The AFL says there is no solution yet to avoid the type of contentious score review that saw Josh Jenkins' match-winning goal stand at Adelaide Oval on Saturday night.

The league's score review system is again in the headlines, this time for what Port Adelaide coach Ken Hinkley described as a "monumental mistake" in allowing Jenkins' goal to stand in the Crows' three-point win on Saturday.

Josh Jenkins' match-winning goal in the Showdown has caused controversy.

Josh Jenkins’ match-winning goal in the Showdown has caused controversy.

Power great Kane Cornes and Essendon champion Matthew Lloyd were also critical of a lack of cameras on hand to confirm whether Jenkins' shot had brushed halfway up the post – something the player himself thought had been the case.

The AFL has ticked off on the goal, releasing a statement soon after the match declaring the score review official had analysed all relevant replay angles for 23 seconds and that there was no clear evidence that warranted overturning the goal umpire's initial decision.

"It is the AFL determination that after accessing all relevant vision this evening, it supported the decision of the reviewer to confirm the goal umpire’s decision of a goal, with no clear evidence beyond reasonable doubt to make an over-rule," the statement said.

Jenkins immediately felt the ball had hit the post, and told his teammates to set up defensively. He later told Fox Footy he thought the ball hit the post but it had been cleared by the score review system.

Cornes said for the AFL to not have goal-line technology at the Adelaide Oval was a "disgrace" but AFL spokesman Patrick Keane said on Sunday there were goal-post cameras at all grounds "but they can't help with a high-ball above them".

Keane said there were no solutions yet for how to clarify whether a ball had hit the post high up and there had been no recent discussions among league brass about this.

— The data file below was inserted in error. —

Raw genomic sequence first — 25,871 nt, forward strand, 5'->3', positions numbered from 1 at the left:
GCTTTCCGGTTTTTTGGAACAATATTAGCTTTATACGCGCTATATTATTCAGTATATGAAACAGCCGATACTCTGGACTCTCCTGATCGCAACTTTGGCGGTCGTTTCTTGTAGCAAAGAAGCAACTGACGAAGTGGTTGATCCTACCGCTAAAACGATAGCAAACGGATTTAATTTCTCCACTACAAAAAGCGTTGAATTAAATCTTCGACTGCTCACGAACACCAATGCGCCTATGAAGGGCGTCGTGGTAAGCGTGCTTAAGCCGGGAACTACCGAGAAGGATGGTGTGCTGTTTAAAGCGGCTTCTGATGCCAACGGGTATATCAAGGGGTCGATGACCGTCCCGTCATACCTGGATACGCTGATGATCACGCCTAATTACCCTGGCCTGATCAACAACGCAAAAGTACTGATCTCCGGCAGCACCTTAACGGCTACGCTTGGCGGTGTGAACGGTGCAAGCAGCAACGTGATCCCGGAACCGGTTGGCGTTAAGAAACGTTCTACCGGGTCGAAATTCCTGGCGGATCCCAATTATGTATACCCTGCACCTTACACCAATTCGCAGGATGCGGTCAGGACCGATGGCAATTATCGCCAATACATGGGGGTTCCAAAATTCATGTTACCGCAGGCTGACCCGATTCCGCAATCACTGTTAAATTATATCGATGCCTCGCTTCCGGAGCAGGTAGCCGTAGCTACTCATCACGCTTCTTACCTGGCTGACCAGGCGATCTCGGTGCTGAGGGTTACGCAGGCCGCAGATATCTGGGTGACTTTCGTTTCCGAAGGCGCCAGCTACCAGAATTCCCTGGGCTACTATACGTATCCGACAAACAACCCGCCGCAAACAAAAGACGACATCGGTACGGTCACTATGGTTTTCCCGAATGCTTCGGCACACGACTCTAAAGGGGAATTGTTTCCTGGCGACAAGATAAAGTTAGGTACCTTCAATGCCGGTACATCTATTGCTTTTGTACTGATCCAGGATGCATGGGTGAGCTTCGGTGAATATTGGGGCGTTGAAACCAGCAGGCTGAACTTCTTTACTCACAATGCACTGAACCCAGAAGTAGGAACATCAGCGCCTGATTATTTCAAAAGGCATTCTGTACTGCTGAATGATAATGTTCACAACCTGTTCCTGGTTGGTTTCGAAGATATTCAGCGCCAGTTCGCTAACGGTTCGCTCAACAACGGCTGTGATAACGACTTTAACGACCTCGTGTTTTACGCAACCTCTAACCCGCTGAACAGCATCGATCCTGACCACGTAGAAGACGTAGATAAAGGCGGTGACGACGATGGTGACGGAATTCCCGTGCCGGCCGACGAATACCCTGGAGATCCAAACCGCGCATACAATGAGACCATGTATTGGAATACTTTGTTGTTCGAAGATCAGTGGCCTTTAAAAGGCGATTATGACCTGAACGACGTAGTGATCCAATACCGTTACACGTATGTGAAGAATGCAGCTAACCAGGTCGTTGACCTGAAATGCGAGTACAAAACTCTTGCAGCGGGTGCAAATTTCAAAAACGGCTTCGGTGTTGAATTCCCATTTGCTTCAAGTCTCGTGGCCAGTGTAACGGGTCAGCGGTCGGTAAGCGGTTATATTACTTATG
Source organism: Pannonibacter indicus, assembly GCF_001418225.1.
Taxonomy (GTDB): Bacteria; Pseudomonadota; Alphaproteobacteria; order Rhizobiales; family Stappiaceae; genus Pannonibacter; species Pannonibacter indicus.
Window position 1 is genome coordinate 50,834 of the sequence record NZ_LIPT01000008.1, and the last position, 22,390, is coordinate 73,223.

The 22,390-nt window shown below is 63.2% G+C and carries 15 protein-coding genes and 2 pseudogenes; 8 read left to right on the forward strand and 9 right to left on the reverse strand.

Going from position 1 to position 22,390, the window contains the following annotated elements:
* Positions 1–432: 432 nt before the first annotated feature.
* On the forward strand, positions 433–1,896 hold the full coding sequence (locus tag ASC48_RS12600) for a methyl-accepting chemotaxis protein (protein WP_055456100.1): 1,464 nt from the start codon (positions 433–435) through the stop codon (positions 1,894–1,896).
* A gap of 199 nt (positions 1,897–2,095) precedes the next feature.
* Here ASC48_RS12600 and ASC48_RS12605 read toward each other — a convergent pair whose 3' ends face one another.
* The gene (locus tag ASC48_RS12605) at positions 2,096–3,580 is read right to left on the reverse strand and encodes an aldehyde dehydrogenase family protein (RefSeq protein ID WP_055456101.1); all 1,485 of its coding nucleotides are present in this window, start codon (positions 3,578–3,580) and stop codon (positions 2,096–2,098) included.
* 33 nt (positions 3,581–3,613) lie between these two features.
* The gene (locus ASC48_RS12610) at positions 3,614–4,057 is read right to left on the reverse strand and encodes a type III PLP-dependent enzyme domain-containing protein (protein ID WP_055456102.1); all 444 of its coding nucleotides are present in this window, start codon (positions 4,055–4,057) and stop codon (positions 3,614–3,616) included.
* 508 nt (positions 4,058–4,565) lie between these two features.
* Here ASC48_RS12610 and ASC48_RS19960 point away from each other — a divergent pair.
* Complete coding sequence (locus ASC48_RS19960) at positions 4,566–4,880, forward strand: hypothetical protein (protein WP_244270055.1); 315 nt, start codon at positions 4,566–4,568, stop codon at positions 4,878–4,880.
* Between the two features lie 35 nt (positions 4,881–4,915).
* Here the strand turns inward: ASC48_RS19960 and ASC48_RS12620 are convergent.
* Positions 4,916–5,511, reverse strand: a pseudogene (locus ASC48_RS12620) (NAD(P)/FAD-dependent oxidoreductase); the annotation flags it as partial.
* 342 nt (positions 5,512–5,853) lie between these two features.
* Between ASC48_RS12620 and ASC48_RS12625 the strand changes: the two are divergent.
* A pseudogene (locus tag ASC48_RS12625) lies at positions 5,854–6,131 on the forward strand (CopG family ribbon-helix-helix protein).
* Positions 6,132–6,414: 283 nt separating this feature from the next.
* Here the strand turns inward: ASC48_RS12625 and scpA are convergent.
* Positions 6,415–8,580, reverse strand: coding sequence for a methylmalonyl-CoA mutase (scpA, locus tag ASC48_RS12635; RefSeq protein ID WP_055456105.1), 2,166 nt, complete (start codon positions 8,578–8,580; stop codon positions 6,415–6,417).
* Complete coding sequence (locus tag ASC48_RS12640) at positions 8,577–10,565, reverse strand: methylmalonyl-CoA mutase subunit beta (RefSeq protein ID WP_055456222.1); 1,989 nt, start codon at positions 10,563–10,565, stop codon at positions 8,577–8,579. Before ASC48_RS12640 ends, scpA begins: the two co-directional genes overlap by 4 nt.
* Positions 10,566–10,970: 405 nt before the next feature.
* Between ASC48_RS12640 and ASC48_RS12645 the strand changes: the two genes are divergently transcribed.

One offbeat solution mentioned among the football industy was to have a sensor in goal posts, which would illuminate should the ball brush the post.

Cornes also called for more cameras at all venues to help with contentious shots at goal, describing the limited vision used on Saturday as grainy and inconclusive.

Football commentators have noted that this match was a Saturday twilight fixture, and would have had more cameras had it been on a Friday night at the MCG or Etihad Stadium.

The defeat leaves the Power fighting to remain in the top eight.

"Let me be really clear right from the start, Adelaide deserved to win, they were the better team in a really close game," Hinkley said.

"But to deal with that last moment, where the player acknowledges it's hit the post and the AFL, in a billion-dollar industry, can wreck seasons for football clubs.

"If I was the AFL, I'd be embarrassed and disappointed in an industry that's so important to so many people. (The AFL) will come out and say they got it wrong, but the technology should have changed that.

"The technology should have made sure this monumental mistake in a football season shouldn't have appeared."

Lloyd said on The Sunday Footy Show it was a "disgrace" that this had happened.

"The reason that came in, Tom Hawkins hit the post in a grand final (2009), and that's the exact reason we said we need this," he said.

"You know why it took only 23 seconds, because they had really no vision to go off. It should have been going for 40 seconds, so we can get this decision right. The technology wasn't right so we had to pay it as a goal. It's just crazy in 2018," he said.

Hinkley said he would not seek a response from the AFL.

"The score review is there to make sure this doesn't happen, and it continues to fail," he said.

"Someone should be accountable for that because I'm accountable for winning and losing. It was a great game of footy, but a major failure by the AFL tonight."

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